China and Arms Control: Not Utopia, but a Reality

China and Arms Control:
Not Utopia, but a Reality

Arbatov A.G.,

Full Member of RAS, Director, Center for International Security, Primakov National Research Institute of World Economy and International Relations, Russian Academy of Sciences,

elibrary_id: 73079 |

DOI: 10.17976/jpps/2020.04.04

For citation:

Arbatov A.G. China and Arms Control: Not Utopia, but a Reality. – Polis. Political Studies. 2020. No. 4. P. 36-54. (In Russ.).


The article discusses the possibility of expanding the formats of control over nuclear weapons in a situation where China opposes the invitation of the United States to join the talks on medium-range missiles, the extension of the START-3 and the next strategic agreement. The economic, political and military importance of Asia-Pacific region is growing rapidly. The relationship between the forces and interests of Russia, China and the United States in this region is analyzed. Particular attention is paid to the nuclear balance of forces in the region – weapons, their development programs and strategic concepts of use, as well as the agenda of US-Chinese and Russian-American relations. According to the author, in a favorable political environment, it is possible to create a trilateral format for arms control in the form of an integrated New START / INF treaty with the participation of Russia, the United States and China. Such a format would provide China with equal strategic status with the two superpowers and their recognition (even by default) of China’s right to parity and stable mutual deterrence. While Russia and the United States, in addition to resolving a number of bilateral stability issues, would receive guarantees of predictability and the limits of building up Chinese strategic and medium-range nuclear and conventional weapons. At the same time, the author emphasizes the need to continue the bilateral negotiation process as the basis for the transition to multilateral arms control.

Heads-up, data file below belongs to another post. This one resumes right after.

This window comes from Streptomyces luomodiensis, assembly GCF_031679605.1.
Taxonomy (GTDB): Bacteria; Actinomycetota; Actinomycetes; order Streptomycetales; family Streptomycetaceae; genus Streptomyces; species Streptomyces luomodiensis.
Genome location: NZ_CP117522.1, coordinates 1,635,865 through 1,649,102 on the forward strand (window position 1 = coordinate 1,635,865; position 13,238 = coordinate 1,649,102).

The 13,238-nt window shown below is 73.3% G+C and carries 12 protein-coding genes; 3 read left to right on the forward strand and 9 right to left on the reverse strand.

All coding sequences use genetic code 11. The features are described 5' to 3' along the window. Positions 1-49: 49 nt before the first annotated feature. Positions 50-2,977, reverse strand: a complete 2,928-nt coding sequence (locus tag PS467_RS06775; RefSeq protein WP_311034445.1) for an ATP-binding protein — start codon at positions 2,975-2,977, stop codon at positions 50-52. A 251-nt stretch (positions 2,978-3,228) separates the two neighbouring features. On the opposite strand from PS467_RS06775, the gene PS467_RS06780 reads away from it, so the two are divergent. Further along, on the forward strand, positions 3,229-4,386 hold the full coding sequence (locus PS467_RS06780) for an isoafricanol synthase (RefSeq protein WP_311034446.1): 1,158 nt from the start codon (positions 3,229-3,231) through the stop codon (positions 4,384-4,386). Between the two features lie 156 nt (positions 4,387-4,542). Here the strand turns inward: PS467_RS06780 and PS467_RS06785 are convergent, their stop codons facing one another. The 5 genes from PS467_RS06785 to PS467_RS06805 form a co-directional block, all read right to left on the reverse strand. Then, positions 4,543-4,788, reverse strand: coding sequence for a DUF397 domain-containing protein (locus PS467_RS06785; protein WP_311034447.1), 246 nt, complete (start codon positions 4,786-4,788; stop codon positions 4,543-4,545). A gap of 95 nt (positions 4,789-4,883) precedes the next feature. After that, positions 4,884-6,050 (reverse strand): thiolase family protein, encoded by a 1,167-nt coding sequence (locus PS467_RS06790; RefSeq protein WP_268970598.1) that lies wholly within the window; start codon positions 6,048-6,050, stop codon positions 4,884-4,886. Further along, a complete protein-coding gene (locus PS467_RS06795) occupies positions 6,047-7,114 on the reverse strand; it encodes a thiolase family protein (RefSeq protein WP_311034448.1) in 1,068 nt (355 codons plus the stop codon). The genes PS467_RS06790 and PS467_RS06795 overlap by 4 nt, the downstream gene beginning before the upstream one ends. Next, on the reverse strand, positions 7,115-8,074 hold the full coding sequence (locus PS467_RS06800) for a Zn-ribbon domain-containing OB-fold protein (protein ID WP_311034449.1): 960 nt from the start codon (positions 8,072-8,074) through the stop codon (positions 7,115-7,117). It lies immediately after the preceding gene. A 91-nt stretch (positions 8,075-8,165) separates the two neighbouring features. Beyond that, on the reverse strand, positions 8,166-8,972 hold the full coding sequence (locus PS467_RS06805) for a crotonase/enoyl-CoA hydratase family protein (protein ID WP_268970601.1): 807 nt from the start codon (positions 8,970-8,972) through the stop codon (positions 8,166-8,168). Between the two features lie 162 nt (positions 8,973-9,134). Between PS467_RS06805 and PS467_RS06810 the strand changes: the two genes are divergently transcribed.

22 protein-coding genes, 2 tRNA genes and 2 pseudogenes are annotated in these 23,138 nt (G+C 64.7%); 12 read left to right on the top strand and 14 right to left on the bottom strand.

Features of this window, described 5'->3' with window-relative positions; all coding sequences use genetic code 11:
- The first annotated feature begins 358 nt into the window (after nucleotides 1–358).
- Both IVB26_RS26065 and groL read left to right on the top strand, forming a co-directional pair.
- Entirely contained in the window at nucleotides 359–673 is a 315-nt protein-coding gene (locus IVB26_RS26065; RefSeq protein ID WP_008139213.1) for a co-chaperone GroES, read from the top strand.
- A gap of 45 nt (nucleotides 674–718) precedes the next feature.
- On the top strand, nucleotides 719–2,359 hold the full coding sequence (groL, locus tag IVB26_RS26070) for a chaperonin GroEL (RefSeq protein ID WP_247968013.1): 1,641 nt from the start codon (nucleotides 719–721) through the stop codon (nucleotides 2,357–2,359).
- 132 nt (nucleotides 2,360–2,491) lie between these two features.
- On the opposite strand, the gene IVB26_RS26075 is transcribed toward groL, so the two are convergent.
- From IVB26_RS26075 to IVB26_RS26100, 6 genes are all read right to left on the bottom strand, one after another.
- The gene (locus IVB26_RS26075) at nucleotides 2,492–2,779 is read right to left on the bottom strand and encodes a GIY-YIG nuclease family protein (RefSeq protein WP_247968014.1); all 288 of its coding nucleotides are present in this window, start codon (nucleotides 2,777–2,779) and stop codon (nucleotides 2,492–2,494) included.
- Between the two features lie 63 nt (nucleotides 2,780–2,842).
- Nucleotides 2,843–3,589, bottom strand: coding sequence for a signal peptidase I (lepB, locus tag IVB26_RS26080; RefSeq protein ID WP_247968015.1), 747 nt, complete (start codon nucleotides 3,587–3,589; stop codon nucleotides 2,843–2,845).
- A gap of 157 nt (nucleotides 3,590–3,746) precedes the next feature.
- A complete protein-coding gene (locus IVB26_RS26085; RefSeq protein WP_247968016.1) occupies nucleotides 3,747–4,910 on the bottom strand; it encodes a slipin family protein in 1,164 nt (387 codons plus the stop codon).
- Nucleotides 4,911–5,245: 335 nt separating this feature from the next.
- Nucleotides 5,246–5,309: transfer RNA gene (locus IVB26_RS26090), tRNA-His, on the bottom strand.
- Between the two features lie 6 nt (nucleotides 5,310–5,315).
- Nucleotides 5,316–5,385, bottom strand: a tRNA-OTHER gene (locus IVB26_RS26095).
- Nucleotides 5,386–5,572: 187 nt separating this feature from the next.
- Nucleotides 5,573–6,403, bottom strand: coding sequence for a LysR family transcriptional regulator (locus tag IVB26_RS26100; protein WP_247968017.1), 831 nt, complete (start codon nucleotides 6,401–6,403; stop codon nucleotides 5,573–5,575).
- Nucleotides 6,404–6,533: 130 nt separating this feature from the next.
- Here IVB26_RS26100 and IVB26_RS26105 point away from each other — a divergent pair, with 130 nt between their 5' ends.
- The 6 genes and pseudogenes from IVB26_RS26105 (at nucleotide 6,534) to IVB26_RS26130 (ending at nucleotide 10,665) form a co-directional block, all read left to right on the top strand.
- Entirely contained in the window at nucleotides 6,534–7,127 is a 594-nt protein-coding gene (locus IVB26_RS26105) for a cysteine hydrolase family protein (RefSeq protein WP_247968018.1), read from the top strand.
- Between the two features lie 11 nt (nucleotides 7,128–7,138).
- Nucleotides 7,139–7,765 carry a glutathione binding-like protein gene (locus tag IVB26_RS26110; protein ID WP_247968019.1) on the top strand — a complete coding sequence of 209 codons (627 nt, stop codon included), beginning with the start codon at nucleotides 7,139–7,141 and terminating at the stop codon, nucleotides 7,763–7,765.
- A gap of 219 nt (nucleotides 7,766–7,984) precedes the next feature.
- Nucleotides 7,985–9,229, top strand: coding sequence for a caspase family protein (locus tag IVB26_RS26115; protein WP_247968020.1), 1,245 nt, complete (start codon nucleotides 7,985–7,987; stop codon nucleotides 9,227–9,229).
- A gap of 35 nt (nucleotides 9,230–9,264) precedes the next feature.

international security, China, USA, Russia, Japan, nuclear weapons, arms control, Asia Pacific.


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Content No. 4, 2020

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